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  • The Optical Vacuum: Spectatorship and Modernized American Theatre Architecture by Jocelyn Szczepaniak-Gillece
  • Paul S. Moore
By Jocelyn Szczepaniak-Gillece
New York: Oxford University Press, 2018, 198 pp.

The mayor owned the movie theatre where I grew up, and Saturday matinees were sometimes interrupted—the film stopped, the lights turned up—by his castigations to behave and pay attention to the movie. This 1956 theatre had a streamlined interior, unadorned except for indirect lighting framing the screen—a small-town example of the “optical vacuum” that is the subject of Jocelyn Szczepaniak-Gillece’s book about New York architect Ben Schlanger. Architecture alone is hardly enough to subdue a children’s matinee into rapt cinephilia, although stopping the film to discipline the audience never occurred, I bet, at a Schlanger-designed theatre. Mostly art houses in uptown and suburban enclaves, his strict modernism in cinema interior design aimed to make viewers “docile, untroubled creatures held silently by comfortable chairs” (6). I kept thinking of times and places when social context interrupts movie-going as I read Szczepaniak-Gillece’s remarkable achievement marrying film theory and exhibition history. She takes the deceptively simple method of reading Schlanger’s trade-press writings “in concert with revelatory film theorists” (82), claiming that his writing and built designs together constitute a corpus of film theory in itself. This inventive, original approach places Schlanger alongside Baudry, Metz, Doane, and Friedberg, except his ideas about the apparatus helped guide him to build structures where actual audiences adhered to cinephilic ideals.

Szczepaniak-Gillece notes, “it is not solely in the film itself but in the entirety of filmic encounter where such new theories are fully put to the test” (110). The movie theatre, after all, is precisely “an alternative reality made from the sutured elements of movie and theater” (118). Those are just two of many precisely stated, highly quotable points. Schlanger’s perspective is not unproblematic, however, and at times I wished Szczepaniak-Gillece had been more critical of his stark elitism, but her main claims are all the more important for leaving open space for further research. In spotlighting his strident call for immersive cinematic surroundings, Szczepaniak-Gillece makes a vital, and entirely novel point, that Schlanger is important for cinema studies and film theory because his career continually, in his own words, “established that there is a critical link between the art of film production and film exhibition, and that to ignore it would be to miss an opportunity for great stimulus in the industry” (135; emphasis in original). Not even scholars focused on movie-going, nor enthusiasts of movie [End Page 92] palace heritage, have made better arguments for integrating exhibition history with film appreciation.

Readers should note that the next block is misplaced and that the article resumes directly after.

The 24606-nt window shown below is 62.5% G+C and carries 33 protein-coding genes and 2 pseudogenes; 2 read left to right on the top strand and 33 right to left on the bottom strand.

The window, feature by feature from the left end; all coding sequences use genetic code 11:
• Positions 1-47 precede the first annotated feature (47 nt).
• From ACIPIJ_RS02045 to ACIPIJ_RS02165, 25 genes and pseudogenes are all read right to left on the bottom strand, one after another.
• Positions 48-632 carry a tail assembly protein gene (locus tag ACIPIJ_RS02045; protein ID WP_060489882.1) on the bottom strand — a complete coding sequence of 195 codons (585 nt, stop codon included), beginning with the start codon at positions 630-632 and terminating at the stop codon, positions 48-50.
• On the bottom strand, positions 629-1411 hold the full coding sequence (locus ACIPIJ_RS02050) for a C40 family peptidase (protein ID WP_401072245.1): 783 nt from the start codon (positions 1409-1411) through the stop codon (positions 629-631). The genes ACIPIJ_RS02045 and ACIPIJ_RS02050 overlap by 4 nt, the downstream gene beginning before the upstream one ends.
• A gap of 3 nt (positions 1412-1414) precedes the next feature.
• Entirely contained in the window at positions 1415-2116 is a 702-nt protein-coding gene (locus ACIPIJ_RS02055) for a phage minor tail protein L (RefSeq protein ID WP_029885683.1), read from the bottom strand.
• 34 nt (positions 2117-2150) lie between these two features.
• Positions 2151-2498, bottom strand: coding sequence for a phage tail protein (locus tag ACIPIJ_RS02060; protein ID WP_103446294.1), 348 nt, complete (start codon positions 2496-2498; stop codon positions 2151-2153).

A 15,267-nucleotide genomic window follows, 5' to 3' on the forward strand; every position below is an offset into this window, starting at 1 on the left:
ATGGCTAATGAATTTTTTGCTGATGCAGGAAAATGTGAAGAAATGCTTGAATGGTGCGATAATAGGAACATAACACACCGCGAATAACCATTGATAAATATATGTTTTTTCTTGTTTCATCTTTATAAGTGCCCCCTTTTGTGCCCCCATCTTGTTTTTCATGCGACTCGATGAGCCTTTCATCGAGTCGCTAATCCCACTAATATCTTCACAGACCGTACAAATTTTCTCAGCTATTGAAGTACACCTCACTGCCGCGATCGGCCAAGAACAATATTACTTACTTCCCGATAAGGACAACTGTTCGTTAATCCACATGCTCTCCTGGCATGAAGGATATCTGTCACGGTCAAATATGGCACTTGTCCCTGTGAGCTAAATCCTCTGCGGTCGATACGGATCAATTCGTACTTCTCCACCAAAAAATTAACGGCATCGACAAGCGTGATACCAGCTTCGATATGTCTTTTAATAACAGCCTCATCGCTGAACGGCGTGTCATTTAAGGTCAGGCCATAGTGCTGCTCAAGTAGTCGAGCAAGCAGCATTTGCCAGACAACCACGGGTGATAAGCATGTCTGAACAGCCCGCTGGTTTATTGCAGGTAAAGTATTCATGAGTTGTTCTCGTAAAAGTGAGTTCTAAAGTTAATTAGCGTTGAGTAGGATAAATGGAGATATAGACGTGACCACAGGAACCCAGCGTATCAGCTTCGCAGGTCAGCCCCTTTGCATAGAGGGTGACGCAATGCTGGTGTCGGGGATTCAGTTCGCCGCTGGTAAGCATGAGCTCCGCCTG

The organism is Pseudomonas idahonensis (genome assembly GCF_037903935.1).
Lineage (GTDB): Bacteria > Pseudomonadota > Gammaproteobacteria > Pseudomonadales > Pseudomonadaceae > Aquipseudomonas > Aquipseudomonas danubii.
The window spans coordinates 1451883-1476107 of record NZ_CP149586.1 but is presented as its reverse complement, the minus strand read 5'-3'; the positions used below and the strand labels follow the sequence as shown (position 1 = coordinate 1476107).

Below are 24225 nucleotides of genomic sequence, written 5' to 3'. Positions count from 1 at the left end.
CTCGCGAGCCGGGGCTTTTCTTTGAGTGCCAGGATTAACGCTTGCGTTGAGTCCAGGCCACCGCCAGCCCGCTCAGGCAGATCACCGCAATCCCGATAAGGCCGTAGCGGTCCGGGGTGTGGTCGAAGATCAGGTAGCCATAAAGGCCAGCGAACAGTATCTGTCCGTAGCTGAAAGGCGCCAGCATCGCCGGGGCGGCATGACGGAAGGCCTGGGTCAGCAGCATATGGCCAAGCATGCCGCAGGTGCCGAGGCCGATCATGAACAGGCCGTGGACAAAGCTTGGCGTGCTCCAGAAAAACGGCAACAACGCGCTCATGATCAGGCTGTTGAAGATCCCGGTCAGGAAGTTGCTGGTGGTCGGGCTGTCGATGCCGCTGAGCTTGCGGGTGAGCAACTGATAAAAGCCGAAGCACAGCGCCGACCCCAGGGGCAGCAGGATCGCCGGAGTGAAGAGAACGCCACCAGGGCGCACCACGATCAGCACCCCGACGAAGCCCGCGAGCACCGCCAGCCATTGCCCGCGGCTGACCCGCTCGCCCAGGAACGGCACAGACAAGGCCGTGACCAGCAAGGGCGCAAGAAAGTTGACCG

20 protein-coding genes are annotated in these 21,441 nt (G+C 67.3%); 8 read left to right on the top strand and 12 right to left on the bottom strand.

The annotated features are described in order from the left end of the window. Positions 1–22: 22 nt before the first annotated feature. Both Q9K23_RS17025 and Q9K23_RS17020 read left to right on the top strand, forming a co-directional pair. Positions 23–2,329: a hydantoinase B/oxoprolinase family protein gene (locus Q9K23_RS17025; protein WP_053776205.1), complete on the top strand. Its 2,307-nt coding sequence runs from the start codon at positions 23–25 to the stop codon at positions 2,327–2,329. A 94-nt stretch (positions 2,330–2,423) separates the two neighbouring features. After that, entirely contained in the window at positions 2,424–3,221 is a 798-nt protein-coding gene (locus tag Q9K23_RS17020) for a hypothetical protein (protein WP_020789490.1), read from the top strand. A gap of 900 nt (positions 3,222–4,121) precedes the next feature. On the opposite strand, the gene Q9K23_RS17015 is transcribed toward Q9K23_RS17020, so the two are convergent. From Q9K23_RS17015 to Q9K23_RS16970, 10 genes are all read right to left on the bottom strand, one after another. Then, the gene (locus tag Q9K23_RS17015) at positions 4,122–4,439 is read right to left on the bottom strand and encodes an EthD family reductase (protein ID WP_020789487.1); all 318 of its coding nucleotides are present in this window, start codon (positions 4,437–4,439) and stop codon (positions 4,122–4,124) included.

Using Schlanger’s essays in the Better Theatres section of the Motion Picture Herald from 1931 to 1956, then other sources up to his death in 1971, each of Szczepaniak-Gillece’s four chapters covers a distinct phase in Schlanger’s career, on a progression from youthful vanguard to elder-statesman rearguard. His initial expertise and advocacy for perfect sightlines became a high-modernist manifesto for “neutralized” auditoriums, reclined seating positions, and unmasked screens, all to allow perfected viewing attentive only to the screen. In chapter 1, the 1932 Thalia on the Upper West Side and the 1935 Pix in suburban White Plains are profiled as early-career theatres from the first years of sound film that removed the stage and decoration to give the motion picture primacy over theatrical and musical accompaniment. Szczepaniak-Gillece casts aside the facile presumption that economic necessity lay behind the transition from over- decoration in 1920s movie palaces to Depression-era minimalism. She cites silent-era arguments, pre-dating the market crash, that accused the Hollywood movie palace of abandoning the nickelodeon’s promise of a space truly specific to moving pictures. The silent-era deluxe stage show surrounding the feature film only “prostituted” theatres to the “blare and din of an architectural circus.” What was needed was to “divorce the motion picture from vaudeville and jazz” (25, quoting T. E. Tallmadge).

Schlanger gained a public profile in 1931 after presenting...


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pp. 92-95
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